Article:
Gavyn Davies, in today’s FT (click here) suggests, as we do in our Modest Proposal, that eurobonds are preferable in the fight against the vicious circle facing the eurozone than the current strategy of loaning bankrupt states money they cannot repay under the offered terms. He writes: “[T]he ECB may eventually come to prefer…for the eurozone as a whole to issue jointly-backed bonds which could be used to buy the bonds of the problem economies. This could either be done directly in the secondary bond market, or the ECB could initially conduct the market support operations in the bond market, and then remove the bonds from its balance sheet once the communal bond operation had raised the necessary funds. This could be seen as an expansion of the activities of the European Financial Stability Facility (EFSF), except that it would not wait for countries to be on the brink of insolvency before taking action.” Right on. What Davies’ suggestion is neglecting is the political backlash of a blanket issue of eurobonds by those who fear the inflationary potential of unrestrained EU borrowing on the open markets. This is why we proposed that a limit is introduced on the value of eurobonds issued to buy member-states’ bonds equal to 60% of the latter’s GDP. This limit would allow politicians to support the scheme on the basis that it is entirely consistent with the logic and numbers of the Stability Pact; that is, of Maastricht.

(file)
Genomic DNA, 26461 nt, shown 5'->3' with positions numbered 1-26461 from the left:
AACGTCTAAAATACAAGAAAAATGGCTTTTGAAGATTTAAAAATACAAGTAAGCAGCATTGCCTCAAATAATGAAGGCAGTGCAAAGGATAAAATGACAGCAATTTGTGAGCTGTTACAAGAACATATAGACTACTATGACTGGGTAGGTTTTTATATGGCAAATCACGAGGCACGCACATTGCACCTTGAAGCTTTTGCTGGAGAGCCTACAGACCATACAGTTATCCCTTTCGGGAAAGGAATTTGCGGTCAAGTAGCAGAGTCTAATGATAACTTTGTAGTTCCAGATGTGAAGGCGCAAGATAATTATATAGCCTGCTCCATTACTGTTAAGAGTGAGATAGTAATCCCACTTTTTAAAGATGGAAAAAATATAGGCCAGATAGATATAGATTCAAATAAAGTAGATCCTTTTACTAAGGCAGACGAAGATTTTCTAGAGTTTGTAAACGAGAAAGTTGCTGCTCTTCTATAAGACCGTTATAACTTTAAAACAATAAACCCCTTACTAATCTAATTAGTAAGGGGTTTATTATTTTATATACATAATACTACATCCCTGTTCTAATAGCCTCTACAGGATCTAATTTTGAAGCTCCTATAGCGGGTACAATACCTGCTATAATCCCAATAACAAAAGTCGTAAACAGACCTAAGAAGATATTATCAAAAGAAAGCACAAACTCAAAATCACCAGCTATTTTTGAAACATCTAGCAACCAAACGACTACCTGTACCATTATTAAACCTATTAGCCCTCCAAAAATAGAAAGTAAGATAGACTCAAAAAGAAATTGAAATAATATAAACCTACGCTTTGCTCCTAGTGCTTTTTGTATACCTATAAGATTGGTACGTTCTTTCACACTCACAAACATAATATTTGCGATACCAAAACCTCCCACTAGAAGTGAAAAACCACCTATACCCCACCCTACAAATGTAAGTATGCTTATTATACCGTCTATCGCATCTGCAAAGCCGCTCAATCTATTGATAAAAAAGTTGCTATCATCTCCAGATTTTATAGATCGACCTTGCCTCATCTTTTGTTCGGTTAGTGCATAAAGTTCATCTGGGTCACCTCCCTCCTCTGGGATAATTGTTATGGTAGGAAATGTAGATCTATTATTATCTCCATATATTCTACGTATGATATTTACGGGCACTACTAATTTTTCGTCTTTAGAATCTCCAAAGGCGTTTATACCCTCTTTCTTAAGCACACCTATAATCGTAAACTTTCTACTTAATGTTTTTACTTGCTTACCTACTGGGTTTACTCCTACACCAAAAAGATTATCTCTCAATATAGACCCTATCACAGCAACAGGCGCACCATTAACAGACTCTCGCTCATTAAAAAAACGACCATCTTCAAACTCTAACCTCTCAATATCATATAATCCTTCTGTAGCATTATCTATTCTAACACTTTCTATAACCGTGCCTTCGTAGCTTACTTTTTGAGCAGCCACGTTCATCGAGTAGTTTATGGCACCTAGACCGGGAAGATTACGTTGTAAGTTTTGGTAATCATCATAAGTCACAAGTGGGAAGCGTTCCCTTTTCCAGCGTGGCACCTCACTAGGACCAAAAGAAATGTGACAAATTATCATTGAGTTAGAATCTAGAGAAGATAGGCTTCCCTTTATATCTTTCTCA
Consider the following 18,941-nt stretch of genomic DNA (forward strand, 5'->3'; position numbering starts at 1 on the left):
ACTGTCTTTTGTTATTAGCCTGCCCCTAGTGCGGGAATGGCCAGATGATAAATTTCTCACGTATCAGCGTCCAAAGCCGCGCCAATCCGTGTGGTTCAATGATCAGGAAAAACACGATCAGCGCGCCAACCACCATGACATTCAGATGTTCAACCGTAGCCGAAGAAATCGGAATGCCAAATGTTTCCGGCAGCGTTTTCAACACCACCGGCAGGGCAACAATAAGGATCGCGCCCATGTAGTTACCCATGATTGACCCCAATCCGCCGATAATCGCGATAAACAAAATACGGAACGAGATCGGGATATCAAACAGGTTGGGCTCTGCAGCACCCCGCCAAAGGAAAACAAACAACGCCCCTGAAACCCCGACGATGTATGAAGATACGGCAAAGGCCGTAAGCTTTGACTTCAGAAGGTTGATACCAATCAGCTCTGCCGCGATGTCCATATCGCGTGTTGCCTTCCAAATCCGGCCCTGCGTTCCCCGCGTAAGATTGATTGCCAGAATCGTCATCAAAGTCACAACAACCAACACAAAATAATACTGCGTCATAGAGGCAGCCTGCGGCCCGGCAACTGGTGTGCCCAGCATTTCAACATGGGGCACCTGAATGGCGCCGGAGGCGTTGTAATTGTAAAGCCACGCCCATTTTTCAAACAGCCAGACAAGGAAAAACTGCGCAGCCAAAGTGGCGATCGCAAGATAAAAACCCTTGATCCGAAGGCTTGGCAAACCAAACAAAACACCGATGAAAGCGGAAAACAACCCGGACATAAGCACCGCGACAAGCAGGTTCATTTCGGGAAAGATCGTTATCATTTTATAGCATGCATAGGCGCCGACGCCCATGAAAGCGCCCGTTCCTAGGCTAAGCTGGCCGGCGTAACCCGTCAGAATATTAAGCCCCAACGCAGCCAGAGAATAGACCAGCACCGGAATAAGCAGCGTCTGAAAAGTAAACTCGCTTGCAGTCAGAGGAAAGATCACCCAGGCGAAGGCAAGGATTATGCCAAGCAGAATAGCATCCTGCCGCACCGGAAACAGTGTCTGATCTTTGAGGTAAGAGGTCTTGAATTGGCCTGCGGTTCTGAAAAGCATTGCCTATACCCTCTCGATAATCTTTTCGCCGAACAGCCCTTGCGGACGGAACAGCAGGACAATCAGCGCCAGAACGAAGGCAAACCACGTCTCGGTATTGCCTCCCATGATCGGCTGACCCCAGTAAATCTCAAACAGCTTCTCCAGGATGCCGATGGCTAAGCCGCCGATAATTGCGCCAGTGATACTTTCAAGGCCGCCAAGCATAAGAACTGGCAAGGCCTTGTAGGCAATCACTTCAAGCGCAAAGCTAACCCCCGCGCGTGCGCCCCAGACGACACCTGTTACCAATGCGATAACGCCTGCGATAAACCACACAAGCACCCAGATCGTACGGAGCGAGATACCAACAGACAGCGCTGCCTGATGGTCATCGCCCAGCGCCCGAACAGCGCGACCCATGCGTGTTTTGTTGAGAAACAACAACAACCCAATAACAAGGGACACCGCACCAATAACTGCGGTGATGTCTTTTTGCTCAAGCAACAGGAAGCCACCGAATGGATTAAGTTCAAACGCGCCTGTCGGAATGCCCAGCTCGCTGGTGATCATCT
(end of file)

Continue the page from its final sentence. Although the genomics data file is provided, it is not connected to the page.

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Something remarkable just happened this August: How the pandemic has sped up the passage to postcapitalism – Lannan Foundation virtual talk
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